Background

U.S. officials are continuing to monitor and respond to an outbreak of respiratory disease caused by a novel (new) coronavirus that was first detected in China and which has now been detected and spreading in locations internationally – including in the United States. The virus has been named “SARS-CoV-2” and the disease it causes has been named “coronavirus disease 2019” (abbreviated “COVID-19”).

The United States Conference of Mayors has a long history of working closely with the Centers for Disease Control and Prevention (CDC), the U.S. Department of Health and Human Services (HHS), and multiple Administrations in preparing or responding to past infectious disease outbreaks. Thus, we hope the information on this page below serves as a resource for you, city staff, and agency leadership as you continue to keep your residents and businesses best informed and prepared related to this evolving threat.

In addition to the resources here, we encourage mayors to join the Bloomberg Philathropies Coronavirus Local Response Initiative. Learn more here.

Additional Links

Equipment Survey
Supplies for Cities
Mayors Business Council Actions
CARES Act (Third Supplemental) Overview

For More Information

Dalen HarrisAssistant Executive Director for Children, Health, and Human Services

Operational Best Practices for Mayors

Coordinate

Coordinate your area local governments and ensure you are speaking with one voice.

Declaration

Find out now what your powers would be under a state of emergency and consider declaring one, if you haven’t done so already.

Transparency

Be transparent and honest with the people in your community – transparency can be an effective antidote to fear.

Capacity

Talk to your public health officials and hospital systems so you know their capacities.

Inventory

Do an inventory of your nonprofits and foundations to figure out who external to government can take part in relief and planning efforts.

Schools

Communicate with people responsible for schools – have a plan for childcare and nutrition as a result of potential school closings.

Teams

Consider splitting staff from every department into two teams; 1 for those who are dealing with what’s happening today, 1 for those who are thinking 2 weeks out about what we need to be worried about down the road.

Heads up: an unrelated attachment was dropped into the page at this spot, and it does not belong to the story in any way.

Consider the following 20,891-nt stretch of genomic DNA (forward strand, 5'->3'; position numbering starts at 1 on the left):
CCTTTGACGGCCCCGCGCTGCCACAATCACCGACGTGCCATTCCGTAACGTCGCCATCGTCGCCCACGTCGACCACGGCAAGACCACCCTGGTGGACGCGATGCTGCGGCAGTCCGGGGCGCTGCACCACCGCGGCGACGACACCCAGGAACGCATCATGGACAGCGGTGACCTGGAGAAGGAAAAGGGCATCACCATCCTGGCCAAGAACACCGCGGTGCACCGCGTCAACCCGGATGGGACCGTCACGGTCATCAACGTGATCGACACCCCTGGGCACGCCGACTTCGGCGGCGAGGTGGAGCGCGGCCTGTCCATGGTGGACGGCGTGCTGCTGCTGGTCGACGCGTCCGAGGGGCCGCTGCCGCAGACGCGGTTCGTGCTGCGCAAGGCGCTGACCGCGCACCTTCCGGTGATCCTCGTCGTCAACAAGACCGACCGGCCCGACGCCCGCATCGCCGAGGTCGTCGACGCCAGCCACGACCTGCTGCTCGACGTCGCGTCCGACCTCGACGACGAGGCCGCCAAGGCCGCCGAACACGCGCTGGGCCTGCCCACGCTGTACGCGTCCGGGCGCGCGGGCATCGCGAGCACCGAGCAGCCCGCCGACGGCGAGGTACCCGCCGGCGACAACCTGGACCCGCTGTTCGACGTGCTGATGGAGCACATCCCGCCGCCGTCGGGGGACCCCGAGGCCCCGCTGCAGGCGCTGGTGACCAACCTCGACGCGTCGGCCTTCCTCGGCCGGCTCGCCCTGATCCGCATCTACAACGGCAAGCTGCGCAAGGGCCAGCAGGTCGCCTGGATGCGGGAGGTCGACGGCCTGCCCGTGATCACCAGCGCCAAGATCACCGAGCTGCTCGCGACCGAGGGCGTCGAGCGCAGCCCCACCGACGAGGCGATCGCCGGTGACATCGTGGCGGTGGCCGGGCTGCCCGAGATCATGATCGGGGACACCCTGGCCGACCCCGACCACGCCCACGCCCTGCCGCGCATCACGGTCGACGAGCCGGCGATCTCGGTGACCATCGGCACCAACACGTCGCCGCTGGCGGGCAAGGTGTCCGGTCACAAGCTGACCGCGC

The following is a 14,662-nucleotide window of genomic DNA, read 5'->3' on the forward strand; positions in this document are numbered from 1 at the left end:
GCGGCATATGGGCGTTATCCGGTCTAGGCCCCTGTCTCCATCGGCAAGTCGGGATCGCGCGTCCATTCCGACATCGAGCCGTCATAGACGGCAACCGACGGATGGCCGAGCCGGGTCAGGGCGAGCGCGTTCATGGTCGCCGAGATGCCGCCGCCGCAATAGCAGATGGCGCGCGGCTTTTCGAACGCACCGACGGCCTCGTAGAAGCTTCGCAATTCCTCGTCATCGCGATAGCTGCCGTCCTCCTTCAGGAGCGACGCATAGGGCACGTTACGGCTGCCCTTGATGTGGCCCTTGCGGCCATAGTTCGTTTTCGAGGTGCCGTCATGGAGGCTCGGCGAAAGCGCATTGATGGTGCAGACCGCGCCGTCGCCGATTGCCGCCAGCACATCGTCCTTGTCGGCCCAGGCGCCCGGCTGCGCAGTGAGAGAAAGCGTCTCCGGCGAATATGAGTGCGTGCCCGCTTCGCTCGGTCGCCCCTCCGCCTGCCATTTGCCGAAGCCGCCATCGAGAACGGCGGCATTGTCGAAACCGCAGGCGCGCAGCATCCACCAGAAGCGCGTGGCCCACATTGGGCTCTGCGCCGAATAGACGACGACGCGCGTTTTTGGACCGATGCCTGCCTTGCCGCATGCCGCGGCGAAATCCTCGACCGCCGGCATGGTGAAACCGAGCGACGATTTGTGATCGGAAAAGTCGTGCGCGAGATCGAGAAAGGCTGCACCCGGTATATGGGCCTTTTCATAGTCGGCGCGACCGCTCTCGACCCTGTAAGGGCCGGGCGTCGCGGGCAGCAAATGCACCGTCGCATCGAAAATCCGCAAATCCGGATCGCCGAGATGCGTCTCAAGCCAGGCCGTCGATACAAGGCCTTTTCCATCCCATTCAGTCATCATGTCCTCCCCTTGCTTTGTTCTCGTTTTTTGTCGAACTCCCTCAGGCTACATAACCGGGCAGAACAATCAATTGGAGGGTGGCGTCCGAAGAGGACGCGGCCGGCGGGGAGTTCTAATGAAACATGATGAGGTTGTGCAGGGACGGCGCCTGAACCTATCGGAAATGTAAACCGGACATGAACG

Status of COVID-19 Cases in the United States

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Total Cases
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Total Deaths
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States Reporting Cases

These data represent cases detected and tested in the United States through U.S. public health surveillance systems since January 21, 2020. This includes both confirmed and presumptive positive cases reported to CDC. It does not include people who returned to the U.S. via State Department-chartered flights.

This data will be updated regularly by 4pm Mondays through Friday. Last Updated on April 1, 2020.

COVID-19: Cases in the United States Reported to CDC

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Travel Related
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Close contact
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Under Investigation
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Total Cases

These data represent cases detected and tested in the United States through U.S. public health surveillance systems since January 21, 2020.  This includes both confirmed and presumptive positive cases reported to CDC. It does not include people who returned to the U.S. via State Department-chartered flights.

† CDC is no longer reporting the number of persons under investigation (PUIs) that have been tested, as well as PUIs that have tested negative. Now that states are testing and reporting their own results, CDC’s numbers are not representative all of testing being done nationwide. For information testing and reporting in your state, please check with your State’s Department of Health

Latest Updates from the Conference

Additional Resources